COLUMBUS, Ohio – Politicians and education officials are condemning an Ohio couple accused of running a neo-Nazi home-schooling group on social media with 2,600 followers.
Antifascist researchers known as the Anonymous Comrades Collective first identified the couple, who participated in a neo-Nazi podcast under the names Mr. and Mrs. Saxon, as Logan and Katja Lawrence of Upper Sandusky in Wyandot County. The group’s work was the nexus for a story about the couple in Vice News.
Their Telegram channel, started on Oct. 23, 2021, is called Dissident-Homeschool. It features suggested content that is racist, anti-Semitic and homophobic, as well as factually inaccurate. It includes cursive practice sheets with quotes from Adolf Hitler, suggested content about Confederate General Robert E. Lee and civil rights leader Dr. Martin Luther King Jr., which included an unfounded conspiracy about Jewish people. The Telegram channel offers a suggested math lesson with a story problem attributing crime to different races.
When the group reached 1,000 subscribers on Dec. 29, 2021, Katja Lawrence, writing as Mrs. Saxon, posted a picture of children giving the Hitler hand salute. “It fills my heart with joy to know there is such a strong base of homeschoolers and homeschool-interested national socialists. Hail Victory.”
The Ohio Department of Education said in a prepared statement that it is “actively reviewing compliance with statutory and regulatory requirements,” though it’s unclear if the review is on the Lawrence family or home schools in general.
Democrats in the Ohio General Assembly say the state’s home-schooling laws are relatively weak, which has allowed the couple to teach their children racist content, then share it with others.
“I applaud the efforts of citizen activists and journalists who have brought to light the efforts of neo-Nazi home-schoolers who are promoting a Nazi-infused curriculum for parents,” said Sen. Nickie Antonio, a Lakewood Democrat who is the chamber’s minority leader. “This type of hatred has no place in Ohio, nor its education system. I respect the rights of parents to determine their children’s education, which can include home schooling. However, we need to carefully examine how we currently regulate home school curriculum.”
Tucked into Senate Bill 1, a massive piece of legislation that would overhaul the Ohio Department of Education and gut the Ohio State Board of Education, is a provision that would make it harder for the state to regulate home schools. Under the bill, home school rules would have to be changed via legislation instead of through the state’s rulemaking process.
The Home School Defense League Association asked for the provision, said Sen. Andrew Brenner, chairman of the Ohio Senate Primary and Secondary Education Committee, when the bill was new.
“We need to ensure that home schooling is not an opportunity for parents to systemically teach their children hatred,” said Sen. Catherine D. Ingram, a Cincinnati Democrat who is the ranking member on the Senate education committee, in a Monday statement.
However, Republicans, who have a supermajority in both chambers of the legislature, may be reluctant to further regulate home schools.
“Let’s not take freedom away from all for the terrible ideas of a few. I can tell you as a home educating parent from Upper, I’ve never heard of these people,” said Rep. Riordan McClain, a Republican, on Twitter. He was replying to a Twitter post calling for more home school regulations from Rep. Casey Weinstein, a Hudson Democrat who has been the target of anti-Semitic demonstrations since he entered the legislature.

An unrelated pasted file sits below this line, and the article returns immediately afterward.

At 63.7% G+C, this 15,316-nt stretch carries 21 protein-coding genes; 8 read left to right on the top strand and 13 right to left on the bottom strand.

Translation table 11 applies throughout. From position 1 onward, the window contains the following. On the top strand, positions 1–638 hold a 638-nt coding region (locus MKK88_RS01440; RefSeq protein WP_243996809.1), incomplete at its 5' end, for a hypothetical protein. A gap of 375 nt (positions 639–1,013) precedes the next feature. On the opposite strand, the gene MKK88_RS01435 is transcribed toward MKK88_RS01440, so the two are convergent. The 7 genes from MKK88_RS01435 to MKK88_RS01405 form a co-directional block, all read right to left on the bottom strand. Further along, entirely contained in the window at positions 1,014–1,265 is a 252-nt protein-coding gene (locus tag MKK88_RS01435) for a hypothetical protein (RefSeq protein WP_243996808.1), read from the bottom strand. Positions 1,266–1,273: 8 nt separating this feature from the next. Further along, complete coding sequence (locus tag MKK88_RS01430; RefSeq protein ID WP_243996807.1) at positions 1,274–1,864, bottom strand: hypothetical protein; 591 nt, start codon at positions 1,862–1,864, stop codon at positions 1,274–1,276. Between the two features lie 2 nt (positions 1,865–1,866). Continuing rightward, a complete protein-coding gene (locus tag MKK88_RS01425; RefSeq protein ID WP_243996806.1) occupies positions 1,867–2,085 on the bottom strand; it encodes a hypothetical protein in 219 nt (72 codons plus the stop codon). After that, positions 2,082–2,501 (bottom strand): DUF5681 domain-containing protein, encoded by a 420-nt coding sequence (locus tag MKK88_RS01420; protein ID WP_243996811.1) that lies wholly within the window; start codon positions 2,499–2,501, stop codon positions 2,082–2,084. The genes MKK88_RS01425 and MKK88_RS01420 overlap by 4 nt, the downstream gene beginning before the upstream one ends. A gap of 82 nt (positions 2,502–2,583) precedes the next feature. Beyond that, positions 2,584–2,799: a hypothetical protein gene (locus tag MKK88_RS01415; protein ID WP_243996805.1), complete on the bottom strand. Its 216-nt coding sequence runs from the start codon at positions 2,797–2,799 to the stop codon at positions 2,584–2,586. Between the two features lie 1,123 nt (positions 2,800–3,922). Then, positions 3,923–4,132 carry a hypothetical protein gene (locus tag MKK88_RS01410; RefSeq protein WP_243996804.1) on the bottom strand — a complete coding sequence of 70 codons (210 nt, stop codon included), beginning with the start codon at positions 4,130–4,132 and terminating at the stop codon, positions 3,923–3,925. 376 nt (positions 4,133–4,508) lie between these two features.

Parents who home school their children agree to provide 900 hours of instruction a year, notify the local superintendent each year of their intention to keep their kids at home and provide an assessment of the student’s work.
When notifying the local superintendent, parents complete and sign a form that that requires a brief “outline of intended curriculum for the current year. Such outline is for informational purposes only.”
Eric D. Landversicht, superintendent of Upper Sandusky Exempted Village Schools, declined to say whether Logan or Katja Lawrence submitted such forms or paperwork for their children, saying it would violate the federal Family Educational Rights and Privacy Act. Cleveland.com/The Plain Dealer asked Landversicht for redacted versions of the forms, to protect students’ identities, but he declined, saying there was no way to provide the information without identifying them.
Landversicht provided the publication a copy of a letter he sent to the community. He said the allegations against the Lawrence couple are egregious but that he couldn’t share much about their children due to state and federal privacy laws.
“Keeping District students safe continues to be our top priority at Upper Sandusky Schools,” he said. “Any parent or student who has a concern about discriminatory conduct within the District’s programs or activities should contact the district.”
He also added that the district has a safe school tip line.
Stephanie Siddens, interim Ohio superintendent of public instruction, said she was outraged and saddened by the group.
“There is absolutely no place for hate-filled, divisive and hurtful instruction in Ohio’s schools, including our state’s home-schooling community,” she said in a statement. “I emphatically and categorically denounce the racist, antisemitic and fascist ideology and materials being circulated as reported in recent media stories.”
Cleveland.com / The Plain Dealer attempted to reach the Lawrences. The voicemail box had not been activated at one number, which went unanswered. The Dissident-Homeschool chat function was disabled. A reporter called two locations for Logan Lawrence’s family insurance company, but both said he doesn’t work there.
Laura Hancock is a reporter in Columbus, covering policy and politics. Read more of here coverage here.